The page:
Public constructors are problematic for a number of reasons, but chief among them for me is that they couple the calling code to the constructor implementation. In other words, it forces you to break the open/closed principle. Later on, if you need to make your object instantiation polymorphic, you’ll end up invalidating all of the code that used
You might want to create a function that acts a bit like a constructor function, only it’s capable of returning multiple types of objects which will satisfy the contract of the interface (this is a lot like the purpose of an abstract class in other OO languages).
new for a constructor, but then you go assigning things to
this inside your function,
this is not the object you think it is, and you can end up with all sorts of nasty bugs involving accidentally shared state and so on. I’ve seen this stump a couple of different developers just in the past month. One forgot to use
new to invoke a Backbone model (with disastrous consequences), and another left
new off a constructor call in Node, which caused a bizarre, hard-to-find bug that you had to look in two different files to spot.
This code uses Object.create() to create a new instance with the shared
Constructors Make Polymorphism Harder
For example, say you have video player logic with multiple concrete implementations: HTML5 and flash. Using a factory (instead of a constructor), it’s pretty easy to detect the browser capabilities and return a new object with the HTML5 prototype for browsers that support it, or the flash prototype for browsers which don’t. Adding new prototypes to a factory is trivial.
Using constructors and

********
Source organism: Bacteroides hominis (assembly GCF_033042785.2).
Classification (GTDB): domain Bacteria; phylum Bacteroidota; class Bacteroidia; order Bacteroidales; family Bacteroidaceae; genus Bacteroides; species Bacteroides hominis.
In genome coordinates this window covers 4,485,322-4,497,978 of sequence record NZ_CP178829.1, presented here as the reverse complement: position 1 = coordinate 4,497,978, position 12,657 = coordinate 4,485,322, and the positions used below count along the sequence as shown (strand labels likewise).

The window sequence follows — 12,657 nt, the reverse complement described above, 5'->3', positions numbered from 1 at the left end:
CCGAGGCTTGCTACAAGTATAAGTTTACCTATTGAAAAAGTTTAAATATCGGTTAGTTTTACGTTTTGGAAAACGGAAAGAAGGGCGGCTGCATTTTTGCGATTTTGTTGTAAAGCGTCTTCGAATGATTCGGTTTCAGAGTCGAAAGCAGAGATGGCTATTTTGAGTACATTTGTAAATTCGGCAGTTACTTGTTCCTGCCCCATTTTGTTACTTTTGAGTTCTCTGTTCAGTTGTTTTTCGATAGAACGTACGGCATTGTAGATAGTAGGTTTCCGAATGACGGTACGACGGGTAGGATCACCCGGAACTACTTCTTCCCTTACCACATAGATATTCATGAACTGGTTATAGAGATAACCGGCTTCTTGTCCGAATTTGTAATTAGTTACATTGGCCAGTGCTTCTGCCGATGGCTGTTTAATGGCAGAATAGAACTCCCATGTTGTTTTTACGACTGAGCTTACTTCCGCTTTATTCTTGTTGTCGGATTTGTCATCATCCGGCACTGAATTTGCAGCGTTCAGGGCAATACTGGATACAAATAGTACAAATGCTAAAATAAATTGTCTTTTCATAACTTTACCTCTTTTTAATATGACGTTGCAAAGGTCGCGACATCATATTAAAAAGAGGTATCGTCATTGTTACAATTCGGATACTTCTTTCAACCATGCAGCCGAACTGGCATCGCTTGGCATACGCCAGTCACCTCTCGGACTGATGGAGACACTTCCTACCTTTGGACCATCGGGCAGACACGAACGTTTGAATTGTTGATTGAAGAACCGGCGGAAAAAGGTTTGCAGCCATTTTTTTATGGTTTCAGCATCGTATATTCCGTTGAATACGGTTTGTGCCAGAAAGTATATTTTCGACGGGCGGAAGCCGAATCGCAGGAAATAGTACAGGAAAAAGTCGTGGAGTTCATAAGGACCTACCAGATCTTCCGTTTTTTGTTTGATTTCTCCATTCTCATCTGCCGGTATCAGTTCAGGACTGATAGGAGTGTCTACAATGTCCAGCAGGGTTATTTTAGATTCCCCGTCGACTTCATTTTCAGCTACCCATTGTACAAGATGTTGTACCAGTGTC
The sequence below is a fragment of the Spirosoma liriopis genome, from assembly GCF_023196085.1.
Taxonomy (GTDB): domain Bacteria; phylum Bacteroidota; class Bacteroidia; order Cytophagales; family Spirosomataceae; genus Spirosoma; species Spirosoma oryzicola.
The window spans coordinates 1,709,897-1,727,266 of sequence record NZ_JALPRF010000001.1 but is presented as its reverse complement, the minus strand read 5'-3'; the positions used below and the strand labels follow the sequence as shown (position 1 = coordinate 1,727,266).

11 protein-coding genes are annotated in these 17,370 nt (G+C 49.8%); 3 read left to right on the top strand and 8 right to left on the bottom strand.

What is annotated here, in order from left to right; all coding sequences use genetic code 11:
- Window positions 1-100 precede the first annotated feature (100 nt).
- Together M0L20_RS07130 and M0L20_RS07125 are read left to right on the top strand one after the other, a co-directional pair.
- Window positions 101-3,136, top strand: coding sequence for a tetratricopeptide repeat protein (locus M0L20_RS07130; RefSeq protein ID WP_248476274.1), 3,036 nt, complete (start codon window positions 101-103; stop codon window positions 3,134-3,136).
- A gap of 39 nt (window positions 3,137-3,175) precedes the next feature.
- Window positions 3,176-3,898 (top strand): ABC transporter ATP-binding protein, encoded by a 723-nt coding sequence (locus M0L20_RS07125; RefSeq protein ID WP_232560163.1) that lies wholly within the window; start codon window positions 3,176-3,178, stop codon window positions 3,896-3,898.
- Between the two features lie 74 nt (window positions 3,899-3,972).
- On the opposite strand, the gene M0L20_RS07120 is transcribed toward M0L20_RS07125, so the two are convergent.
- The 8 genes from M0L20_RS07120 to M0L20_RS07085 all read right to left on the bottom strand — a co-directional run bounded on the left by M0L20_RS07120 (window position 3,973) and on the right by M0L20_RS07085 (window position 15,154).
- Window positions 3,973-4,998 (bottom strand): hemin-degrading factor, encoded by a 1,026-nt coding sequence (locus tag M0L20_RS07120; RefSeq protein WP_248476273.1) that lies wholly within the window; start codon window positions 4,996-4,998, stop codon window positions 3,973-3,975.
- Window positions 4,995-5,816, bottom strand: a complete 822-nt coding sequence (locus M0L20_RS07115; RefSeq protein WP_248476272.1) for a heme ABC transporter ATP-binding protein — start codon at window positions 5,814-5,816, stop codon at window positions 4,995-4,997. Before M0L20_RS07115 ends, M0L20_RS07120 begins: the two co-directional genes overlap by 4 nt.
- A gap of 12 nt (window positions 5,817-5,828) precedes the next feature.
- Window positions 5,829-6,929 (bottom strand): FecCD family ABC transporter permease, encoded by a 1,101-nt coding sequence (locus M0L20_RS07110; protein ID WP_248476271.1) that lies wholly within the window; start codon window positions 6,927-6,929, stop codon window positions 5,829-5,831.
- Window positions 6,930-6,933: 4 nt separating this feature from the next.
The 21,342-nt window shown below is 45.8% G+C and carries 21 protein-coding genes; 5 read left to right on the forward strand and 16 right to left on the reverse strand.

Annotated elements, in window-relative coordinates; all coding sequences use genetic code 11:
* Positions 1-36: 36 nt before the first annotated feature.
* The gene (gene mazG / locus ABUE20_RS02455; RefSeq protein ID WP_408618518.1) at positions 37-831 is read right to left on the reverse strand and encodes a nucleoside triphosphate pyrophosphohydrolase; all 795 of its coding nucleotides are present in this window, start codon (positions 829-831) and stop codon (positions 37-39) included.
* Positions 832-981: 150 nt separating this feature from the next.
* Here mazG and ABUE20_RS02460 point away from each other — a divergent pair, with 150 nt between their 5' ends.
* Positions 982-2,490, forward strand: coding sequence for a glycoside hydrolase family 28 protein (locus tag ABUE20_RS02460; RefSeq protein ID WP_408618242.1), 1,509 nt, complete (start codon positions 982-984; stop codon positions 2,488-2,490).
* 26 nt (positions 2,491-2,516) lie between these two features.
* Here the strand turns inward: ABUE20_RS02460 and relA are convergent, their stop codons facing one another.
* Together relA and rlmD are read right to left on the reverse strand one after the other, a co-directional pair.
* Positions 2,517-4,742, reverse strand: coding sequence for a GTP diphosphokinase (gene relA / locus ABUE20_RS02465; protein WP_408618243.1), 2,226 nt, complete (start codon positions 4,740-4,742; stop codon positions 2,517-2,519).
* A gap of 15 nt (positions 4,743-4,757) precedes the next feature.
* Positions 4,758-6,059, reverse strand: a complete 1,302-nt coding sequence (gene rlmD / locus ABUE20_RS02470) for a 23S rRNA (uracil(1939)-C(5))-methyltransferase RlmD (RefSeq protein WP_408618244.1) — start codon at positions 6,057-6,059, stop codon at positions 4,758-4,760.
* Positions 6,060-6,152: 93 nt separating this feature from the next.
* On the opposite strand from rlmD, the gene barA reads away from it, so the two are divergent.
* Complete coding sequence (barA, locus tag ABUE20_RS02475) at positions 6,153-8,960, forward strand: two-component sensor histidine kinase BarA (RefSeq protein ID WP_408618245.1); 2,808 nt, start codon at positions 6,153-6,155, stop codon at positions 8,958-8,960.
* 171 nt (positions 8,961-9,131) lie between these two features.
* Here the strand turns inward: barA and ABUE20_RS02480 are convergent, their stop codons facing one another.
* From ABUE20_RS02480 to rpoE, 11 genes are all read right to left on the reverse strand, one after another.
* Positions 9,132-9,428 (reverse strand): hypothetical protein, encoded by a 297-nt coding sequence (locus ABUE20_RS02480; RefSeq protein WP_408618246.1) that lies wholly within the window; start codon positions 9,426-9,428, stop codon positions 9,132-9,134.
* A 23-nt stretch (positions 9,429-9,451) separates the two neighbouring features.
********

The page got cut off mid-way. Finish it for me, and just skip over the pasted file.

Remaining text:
this, you’d have to alter constructor logic to add that functionality, especially if you’ve attached all the functions one at a time directly to the constructor’s prototype property after declaring the constructor.
new Violates Open/Closed
If you start with a constructor and later want to replace a constructor with a factory (the open for extension part of the open/closed principle), every place that referenced the constructor needs to change, because fetching the new object is coupled with the constructor method of instantiation via the
new keyword. Trying to use
new with a factory could cripple some of it’s capabilities and return broken objects.
Which leads to another rule of thumb: Don’t use
this to address a new object being constructed inside a factory. It works fine in constructors, but if you try to build up an object with
this inside a factory, and then return an arbitrary object like with
return Object.create(myPrototype); — the stuff attached to
this is not exposed as you intended. However, if you don’t try to call a factory with the
this is a handy reference to the properties of the object of which the factory is a member — a handy way to access the available prototypes. Extending the available prototypes is easy; just attach them to the factory object.
You might be tempted to capitalize the first letter of your factory methods, because you’ve been trained to capitalize the first letter of constructors.
Some lint tools will complain that you’re “missing new” calling the factory. Then you use new, and suddenly you can’t access your prototypes.